“We were needing to ultimately cut about $23.5 million out of our budget,” he said.
Most of the facilities closed in Kansas were smaller, lower security prisons or boot camps, which serve as an alternative to traditional prisons.
“We first looked at the small facilities because we had a surplus of male minimum security beds because we’d been pretty successful in driving the prison population down,” Werholtz said.
So Kansas was in a position to shut down prisons to save on operating costs. But it wasn’t all so straightforward.
Some of the closed facilities, such as the ones located in Toronto, Osawatomie and Stockton, just weren’t needed for the state’s current prison population. “They were beds that we did not need at that time,” Werholtz said.
But for others, budget cuts absolutley forced closure, he said.
“When you get to some of the other facilities that we closed, I would rather not have done that, because we were shutting down some beds that either we did need or they, in the case of the boot camps or conservation camps, provided a sentencing alternative that kept people out of prison for longer periods of time,” said Werholtz, who admits he’s not a big fan of the boot camps in general.
The additional facilities—if they had remained open—also meant the state was able to spread out the prison population, ensuring prison facilities weren’t so densely populated, Werholtz said.
New Hampshire is in the same bind as Kansas. The state closed its first prison in July. At 2:30 p.m., July 1, the final six inmates were moved from the Lakes Region Facility in Laconia, N.H. The Department of Corrections Honor Guard gave the facility an official closure, retiring the New Hampshire and American flags flown over the facility for many years, according to a New Hampshire Department of Corrections press release.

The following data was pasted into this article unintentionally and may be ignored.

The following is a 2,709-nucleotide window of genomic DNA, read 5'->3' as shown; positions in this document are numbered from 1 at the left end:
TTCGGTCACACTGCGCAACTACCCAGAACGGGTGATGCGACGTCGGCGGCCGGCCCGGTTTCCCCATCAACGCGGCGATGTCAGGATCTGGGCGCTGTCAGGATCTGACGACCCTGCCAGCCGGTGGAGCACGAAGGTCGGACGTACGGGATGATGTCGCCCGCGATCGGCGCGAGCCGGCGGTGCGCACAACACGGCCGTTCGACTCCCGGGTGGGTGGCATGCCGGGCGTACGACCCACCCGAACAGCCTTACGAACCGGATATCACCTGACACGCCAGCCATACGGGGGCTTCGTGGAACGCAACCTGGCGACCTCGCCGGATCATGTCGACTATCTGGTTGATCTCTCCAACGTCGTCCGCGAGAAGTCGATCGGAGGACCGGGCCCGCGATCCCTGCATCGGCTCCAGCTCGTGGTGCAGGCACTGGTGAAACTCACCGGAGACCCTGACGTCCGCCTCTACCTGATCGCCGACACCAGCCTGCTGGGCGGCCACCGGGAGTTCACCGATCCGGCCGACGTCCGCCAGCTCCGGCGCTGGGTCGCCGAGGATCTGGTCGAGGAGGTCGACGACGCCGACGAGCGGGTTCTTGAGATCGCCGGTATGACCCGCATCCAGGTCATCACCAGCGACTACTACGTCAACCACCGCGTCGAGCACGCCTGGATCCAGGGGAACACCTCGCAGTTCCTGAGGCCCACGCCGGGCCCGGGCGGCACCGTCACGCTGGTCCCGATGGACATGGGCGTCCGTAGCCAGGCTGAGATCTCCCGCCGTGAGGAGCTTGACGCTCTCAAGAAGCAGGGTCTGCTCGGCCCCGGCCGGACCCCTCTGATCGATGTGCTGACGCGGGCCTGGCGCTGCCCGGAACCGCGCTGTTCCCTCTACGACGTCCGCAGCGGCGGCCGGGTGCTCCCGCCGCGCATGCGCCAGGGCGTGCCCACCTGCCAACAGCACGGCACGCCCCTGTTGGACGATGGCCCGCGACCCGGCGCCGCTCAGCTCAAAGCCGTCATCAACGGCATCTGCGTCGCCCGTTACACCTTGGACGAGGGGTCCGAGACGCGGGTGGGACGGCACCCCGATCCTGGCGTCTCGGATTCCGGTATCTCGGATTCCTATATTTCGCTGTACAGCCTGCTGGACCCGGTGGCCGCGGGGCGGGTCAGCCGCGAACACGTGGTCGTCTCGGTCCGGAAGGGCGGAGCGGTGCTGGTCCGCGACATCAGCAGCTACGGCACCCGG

The closure was due to the “tough economy and budget constraints,” said Jeff Lyons, spokesman for the state’s Department of Corrections.
The New Hampshire Department of Corrections had to deal with a budget that was $2 million less than the previous year, sealing the prison’s fate.
“We all had to change the way we do business,” Lyons said. “This was our way.”
Though the facility employed 100 people, the state was able to move employees to other facilities to avoid laying off so many.
“No one likes to do layoffs of course,” Lyons said.
When the department began plans to close the prison facility, it expected hundreds of layoffs as a result, Lyons said. But by savings gleaned from reducing or getting rid of overtime pay in some cases, the department instead laid off approximately 34 people, he said.
But since closing the prison, many correctional officers have been called back due to retirements and attrition, Lyons said.
As for the building, it will probably never be used as a prison facility again.
The buildings and original grounds of the Lakes Region Facility dated back to the early 1900s—it used to be the Laconia State School, a place where mentally challenged children and children with disabilities were institutionalized.
In 1991, the state’s department of corrections inherited the prison facility and because it was such an old building, it was “never really conducive to being a prison,” Lyons said. The building suffered from maintenance issues that contributed to expensive upkeep, Lyons said.
The old prison cost the state $10 million a year to operate—a cost the state can now avoid, according to Lyons.